Organizations that develop software solutions are often classified according to the targeted consumers: business shops whose solutions support the business (e.g., internal consumption) and software shops whose solutions are sold (more correctly licensed) to customers (e.g., external consumption). This classification is not closed — i.e., what is a consulting firm hired to develop internal applications or a business shop whose internal application is sold – but I’m comfortable sticking with a business shop and software shop.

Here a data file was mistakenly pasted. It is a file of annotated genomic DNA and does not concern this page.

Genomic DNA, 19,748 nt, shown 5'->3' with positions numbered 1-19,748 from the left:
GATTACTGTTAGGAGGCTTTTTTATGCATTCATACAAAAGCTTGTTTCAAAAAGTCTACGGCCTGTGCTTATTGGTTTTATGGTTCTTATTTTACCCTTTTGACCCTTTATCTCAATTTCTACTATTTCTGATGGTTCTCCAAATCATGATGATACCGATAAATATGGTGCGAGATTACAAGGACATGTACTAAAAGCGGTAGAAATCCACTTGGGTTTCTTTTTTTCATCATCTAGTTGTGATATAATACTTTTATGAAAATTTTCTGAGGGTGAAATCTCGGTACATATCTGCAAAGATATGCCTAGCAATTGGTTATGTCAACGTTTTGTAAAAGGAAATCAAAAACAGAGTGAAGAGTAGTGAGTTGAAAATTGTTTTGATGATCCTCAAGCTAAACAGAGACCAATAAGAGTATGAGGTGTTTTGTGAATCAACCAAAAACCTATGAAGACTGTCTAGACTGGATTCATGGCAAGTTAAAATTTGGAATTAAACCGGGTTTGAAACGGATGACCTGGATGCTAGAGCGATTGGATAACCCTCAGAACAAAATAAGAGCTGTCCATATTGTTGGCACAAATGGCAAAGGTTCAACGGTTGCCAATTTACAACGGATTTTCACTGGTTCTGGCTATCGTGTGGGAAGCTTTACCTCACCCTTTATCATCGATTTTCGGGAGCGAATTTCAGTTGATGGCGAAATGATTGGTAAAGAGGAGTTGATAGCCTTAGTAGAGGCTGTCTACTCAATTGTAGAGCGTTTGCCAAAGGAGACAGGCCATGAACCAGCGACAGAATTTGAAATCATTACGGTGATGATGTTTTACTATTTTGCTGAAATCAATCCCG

Software companies generate revenue by selling/licensing their solutions, along with other supporting services. Historically, the customer is responsible for installing the purchased/licensed software within their corporate infrastructure: acquiring/installing the requisite infrastructure (i.e., servers, storage, networking, security), provisioning supporting tools (i.e., messaging solutions, database schemas, disk storage, security groups), and, finally, installing the application. The software company may provide consulting time for more complex solutions, but ultimately a successful deployment is in the customer’s hands.

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